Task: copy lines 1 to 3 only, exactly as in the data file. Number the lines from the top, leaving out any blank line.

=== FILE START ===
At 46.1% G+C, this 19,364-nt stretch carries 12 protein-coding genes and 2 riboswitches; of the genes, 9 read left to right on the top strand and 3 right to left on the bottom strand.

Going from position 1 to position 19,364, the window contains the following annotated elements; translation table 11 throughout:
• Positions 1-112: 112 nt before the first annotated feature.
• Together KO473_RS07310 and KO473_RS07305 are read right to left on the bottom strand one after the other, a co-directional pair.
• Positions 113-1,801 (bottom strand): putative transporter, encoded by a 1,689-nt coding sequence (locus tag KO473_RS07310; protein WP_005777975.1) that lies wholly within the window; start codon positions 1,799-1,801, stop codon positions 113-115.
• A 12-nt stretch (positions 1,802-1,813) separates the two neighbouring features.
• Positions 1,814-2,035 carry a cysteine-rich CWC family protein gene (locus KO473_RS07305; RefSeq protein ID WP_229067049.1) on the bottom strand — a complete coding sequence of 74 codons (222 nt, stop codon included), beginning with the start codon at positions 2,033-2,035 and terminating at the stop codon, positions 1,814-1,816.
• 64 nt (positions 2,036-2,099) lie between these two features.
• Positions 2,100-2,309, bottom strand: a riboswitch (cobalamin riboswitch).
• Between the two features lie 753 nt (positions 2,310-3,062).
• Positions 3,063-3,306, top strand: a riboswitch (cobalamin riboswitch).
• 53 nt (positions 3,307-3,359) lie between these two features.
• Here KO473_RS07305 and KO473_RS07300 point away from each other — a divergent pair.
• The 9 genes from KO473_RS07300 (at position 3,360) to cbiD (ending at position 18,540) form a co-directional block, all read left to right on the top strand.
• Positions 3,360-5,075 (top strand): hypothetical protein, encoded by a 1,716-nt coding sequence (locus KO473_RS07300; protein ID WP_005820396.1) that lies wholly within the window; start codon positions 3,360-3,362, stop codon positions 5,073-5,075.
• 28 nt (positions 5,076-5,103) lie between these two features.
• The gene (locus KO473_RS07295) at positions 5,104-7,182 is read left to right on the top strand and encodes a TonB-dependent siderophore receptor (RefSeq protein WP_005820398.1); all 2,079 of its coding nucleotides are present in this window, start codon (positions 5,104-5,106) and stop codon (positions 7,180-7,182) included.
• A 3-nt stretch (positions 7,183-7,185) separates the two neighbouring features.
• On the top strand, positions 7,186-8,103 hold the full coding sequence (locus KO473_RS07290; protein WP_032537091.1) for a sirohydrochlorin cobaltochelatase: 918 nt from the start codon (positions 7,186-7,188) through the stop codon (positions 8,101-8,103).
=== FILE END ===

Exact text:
At 46.1% G+C, this 19,364-nt stretch carries 12 protein-coding genes and 2 riboswitches; of the genes, 9 read left to right on the top strand and 3 right to left on the bottom strand.

Going from position 1 to position 19,364, the window contains the following annotated elements; translation table 11 throughout:
• Positions 1-112: 112 nt before the first annotated feature.